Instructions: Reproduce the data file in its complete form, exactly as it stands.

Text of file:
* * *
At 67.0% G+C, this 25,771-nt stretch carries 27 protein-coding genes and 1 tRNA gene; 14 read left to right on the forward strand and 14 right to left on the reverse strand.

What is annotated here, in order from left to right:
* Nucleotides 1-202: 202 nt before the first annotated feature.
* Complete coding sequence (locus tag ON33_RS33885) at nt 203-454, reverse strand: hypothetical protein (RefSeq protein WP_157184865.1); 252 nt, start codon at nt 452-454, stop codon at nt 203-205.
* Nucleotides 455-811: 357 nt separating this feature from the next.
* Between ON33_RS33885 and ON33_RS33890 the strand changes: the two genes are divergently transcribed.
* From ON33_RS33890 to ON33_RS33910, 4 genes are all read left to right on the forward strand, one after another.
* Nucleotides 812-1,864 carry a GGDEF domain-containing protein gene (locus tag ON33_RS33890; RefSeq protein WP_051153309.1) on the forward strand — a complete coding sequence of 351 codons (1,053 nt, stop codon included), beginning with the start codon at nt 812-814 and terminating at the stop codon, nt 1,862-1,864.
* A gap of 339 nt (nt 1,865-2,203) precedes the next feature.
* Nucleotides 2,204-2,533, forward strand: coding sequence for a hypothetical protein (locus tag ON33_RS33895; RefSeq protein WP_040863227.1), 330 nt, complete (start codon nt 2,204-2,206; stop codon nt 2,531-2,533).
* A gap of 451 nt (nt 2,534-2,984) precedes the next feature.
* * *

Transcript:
At 67.0% G+C, this 25,771-nt stretch carries 27 protein-coding genes and 1 tRNA gene; 14 read left to right on the forward strand and 14 right to left on the reverse strand.

What is annotated here, in order from left to right:
* Nucleotides 1-202: 202 nt before the first annotated feature.
* Complete coding sequence (locus tag ON33_RS33885) at nt 203-454, reverse strand: hypothetical protein (RefSeq protein WP_157184865.1); 252 nt, start codon at nt 452-454, stop codon at nt 203-205.
* Nucleotides 455-811: 357 nt separating this feature from the next.
* Between ON33_RS33885 and ON33_RS33890 the strand changes: the two genes are divergently transcribed.
* From ON33_RS33890 to ON33_RS33910, 4 genes are all read left to right on the forward strand, one after another.
* Nucleotides 812-1,864 carry a GGDEF domain-containing protein gene (locus tag ON33_RS33890; RefSeq protein WP_051153309.1) on the forward strand — a complete coding sequence of 351 codons (1,053 nt, stop codon included), beginning with the start codon at nt 812-814 and terminating at the stop codon, nt 1,862-1,864.
* A gap of 339 nt (nt 1,865-2,203) precedes the next feature.
* Nucleotides 2,204-2,533, forward strand: coding sequence for a hypothetical protein (locus tag ON33_RS33895; RefSeq protein WP_040863227.1), 330 nt, complete (start codon nt 2,204-2,206; stop codon nt 2,531-2,533).
* A gap of 451 nt (nt 2,534-2,984) precedes the next feature.